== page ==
By Ashok Ramsarup :: While the World Health Organisation has heaped praises on South Africa in the manner in which it is tackling the Novel Coronavirus-19 pandemic, but shocking details of measles is emerging from three countries in Sub-Saharan Africa.
According to Doctors Without Borders or Médecins Sans Frontières (MSF), which is an international, independent medical humanitarian organisation has indicated that countries including, Chad, Central African Republic (CAR) and the Democratic Republic of Congo (DRC) are struggling to contain the deadly measles epidemic.
Statistics show that in 2018 measles claimed the lives of more than 140,000 people – mostly children -from around the world. MSF says the numbers for this year are expected to be far higher, following devastating outbreaks in several countries.
MSF reports say in the DRC, more than 6,600 children – mainly under 5 years, have died from measles since 2019, despite government-led vaccination programmes. The epidemic is far from over in CAR, recording the biggest outbreak in two decades, was declared earlier this year and while in Chad remains gripped by a two-year measles epidemic that shows no signs of abating.
The United Nations Children’s Fund (UNICEF) has indicated that measles immunisation programmes in Chad to be only 37% and there has not been a national vaccination campaign for the past five years, leaving children under five-years-old vulnerable to the infection and ultimately leading to death.
UNICEF says local hospitals lack human resources capacity and supplies to treat severe measles cases in the landlocked country in North-Central Africa. It says the country often grapples with 50 degrees Celsius climatic conditions.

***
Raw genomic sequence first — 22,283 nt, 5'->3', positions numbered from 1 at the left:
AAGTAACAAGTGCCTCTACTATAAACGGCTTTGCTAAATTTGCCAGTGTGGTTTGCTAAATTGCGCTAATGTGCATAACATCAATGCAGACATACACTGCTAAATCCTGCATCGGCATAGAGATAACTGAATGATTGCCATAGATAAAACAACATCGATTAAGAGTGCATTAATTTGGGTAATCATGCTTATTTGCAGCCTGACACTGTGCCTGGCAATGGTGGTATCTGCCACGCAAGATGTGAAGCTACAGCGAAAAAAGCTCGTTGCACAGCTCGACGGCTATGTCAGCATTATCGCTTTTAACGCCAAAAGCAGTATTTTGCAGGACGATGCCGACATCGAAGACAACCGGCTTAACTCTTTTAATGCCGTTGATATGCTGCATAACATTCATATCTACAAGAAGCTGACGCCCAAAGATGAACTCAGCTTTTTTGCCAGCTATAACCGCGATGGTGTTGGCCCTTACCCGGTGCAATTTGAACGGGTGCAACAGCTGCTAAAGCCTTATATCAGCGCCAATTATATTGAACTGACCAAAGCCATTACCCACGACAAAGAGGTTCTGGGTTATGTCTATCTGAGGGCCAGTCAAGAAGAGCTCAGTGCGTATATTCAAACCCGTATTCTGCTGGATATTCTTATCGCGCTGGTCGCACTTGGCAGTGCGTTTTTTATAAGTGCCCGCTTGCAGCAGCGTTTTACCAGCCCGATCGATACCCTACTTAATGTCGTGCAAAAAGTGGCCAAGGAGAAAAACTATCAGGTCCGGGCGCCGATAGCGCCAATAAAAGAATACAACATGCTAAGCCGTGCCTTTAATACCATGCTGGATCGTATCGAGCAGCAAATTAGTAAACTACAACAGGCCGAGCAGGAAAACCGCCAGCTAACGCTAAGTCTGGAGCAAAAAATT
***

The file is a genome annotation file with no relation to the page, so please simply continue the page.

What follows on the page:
MSF teams have warned that implementing COVID-19 preventive measures is, of course, vital to protecting populations and health workers, but focusing on one health crisis will create problems.
MSF Operations Co-Ordinator in the DRC Emmanuel Lampaert said: “As we adapt our approach to the coronavirus pandemic challenges and support the response to it, it is important to remember that a one-track focus on COVID-19 will sow the seeds of other major health crises.”
Lampaert added: “Reducing vaccinations, nutrition support or malaria prevention in the face of a public health crisis will lead to other crises, making the situation even worse. Neglecting the other health issues will make us complicit in many more future deaths.”
Meanwhile, South Africa now has reached more than 7 000 Covid-19 cases. It’s reported that 16 people, including several doctors and a nurse, tested positive for the deadly virus at a North Coast hospital in the Province of KwaZulu-Natal.
Ashok Ramsarup is award-winning senior journalist of South Africa